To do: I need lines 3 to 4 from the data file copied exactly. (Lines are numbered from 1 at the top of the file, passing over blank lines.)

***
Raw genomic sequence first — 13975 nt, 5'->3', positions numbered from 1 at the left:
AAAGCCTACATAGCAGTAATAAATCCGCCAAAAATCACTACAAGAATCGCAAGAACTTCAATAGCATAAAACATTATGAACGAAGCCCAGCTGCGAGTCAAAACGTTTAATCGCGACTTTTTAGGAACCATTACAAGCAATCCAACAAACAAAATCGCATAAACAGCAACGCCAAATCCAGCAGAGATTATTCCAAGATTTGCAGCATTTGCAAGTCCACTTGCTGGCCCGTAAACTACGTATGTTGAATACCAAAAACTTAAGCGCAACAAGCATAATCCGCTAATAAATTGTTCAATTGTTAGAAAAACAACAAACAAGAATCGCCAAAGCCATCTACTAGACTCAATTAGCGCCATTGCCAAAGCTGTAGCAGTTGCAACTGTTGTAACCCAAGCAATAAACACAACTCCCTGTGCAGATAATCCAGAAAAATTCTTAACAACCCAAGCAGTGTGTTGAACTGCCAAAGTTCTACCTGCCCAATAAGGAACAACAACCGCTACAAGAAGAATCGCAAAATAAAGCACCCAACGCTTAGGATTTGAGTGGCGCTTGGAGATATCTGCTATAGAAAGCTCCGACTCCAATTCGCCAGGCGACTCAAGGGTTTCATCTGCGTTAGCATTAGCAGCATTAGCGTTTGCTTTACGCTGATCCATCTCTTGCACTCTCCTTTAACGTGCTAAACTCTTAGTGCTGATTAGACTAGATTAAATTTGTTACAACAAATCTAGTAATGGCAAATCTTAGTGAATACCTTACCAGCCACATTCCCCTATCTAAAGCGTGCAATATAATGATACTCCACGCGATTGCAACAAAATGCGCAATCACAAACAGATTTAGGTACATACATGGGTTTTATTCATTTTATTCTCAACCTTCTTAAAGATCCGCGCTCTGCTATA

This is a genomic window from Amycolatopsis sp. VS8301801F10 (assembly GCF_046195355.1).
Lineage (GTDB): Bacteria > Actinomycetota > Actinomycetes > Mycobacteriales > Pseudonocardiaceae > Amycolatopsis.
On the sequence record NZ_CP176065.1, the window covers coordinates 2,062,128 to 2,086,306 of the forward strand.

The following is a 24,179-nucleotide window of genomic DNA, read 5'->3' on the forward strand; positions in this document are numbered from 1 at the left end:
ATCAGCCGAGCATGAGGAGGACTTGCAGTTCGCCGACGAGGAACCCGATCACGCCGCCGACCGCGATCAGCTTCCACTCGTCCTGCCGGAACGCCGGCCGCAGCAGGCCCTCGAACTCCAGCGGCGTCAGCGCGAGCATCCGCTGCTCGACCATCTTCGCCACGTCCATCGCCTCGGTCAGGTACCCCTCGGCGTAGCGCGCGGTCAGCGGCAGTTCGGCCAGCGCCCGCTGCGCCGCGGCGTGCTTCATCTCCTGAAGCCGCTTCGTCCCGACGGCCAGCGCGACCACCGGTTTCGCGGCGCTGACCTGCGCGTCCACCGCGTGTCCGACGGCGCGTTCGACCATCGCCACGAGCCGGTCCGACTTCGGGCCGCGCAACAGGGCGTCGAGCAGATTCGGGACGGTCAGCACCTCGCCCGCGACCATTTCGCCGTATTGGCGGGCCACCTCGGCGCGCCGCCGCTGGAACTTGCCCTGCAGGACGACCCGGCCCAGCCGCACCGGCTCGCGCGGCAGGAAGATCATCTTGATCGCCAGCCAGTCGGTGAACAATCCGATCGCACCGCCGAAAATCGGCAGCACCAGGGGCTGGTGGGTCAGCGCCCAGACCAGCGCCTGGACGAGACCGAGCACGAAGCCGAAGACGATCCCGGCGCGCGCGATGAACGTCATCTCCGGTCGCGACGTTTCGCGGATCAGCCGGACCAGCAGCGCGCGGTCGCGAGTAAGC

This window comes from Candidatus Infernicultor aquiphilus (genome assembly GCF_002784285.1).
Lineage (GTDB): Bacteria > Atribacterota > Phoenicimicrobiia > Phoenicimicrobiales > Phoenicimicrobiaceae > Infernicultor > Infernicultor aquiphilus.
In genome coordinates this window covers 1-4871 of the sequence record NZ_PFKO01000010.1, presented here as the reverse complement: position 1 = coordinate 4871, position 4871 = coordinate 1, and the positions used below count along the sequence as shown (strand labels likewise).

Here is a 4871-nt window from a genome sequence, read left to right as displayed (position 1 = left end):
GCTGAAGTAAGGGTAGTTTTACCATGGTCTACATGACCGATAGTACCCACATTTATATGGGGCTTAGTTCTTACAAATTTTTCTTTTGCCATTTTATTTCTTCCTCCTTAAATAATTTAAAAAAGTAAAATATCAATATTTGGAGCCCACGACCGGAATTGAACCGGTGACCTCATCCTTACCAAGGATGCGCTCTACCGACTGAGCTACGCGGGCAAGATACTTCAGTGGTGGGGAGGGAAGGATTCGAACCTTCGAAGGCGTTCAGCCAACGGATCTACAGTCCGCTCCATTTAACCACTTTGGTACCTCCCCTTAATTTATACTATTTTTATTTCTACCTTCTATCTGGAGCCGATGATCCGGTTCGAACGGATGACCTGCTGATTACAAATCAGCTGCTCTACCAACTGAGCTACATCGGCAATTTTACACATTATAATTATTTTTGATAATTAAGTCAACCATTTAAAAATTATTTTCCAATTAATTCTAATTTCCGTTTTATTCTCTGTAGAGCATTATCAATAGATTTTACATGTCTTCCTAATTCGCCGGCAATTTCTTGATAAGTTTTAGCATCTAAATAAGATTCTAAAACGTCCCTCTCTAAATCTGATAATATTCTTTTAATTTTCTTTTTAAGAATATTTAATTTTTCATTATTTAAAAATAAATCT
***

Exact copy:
This is a genomic window from Amycolatopsis sp. VS8301801F10 (assembly GCF_046195355.1).
Lineage (GTDB): Bacteria > Actinomycetota > Actinomycetes > Mycobacteriales > Pseudonocardiaceae > Amycolatopsis.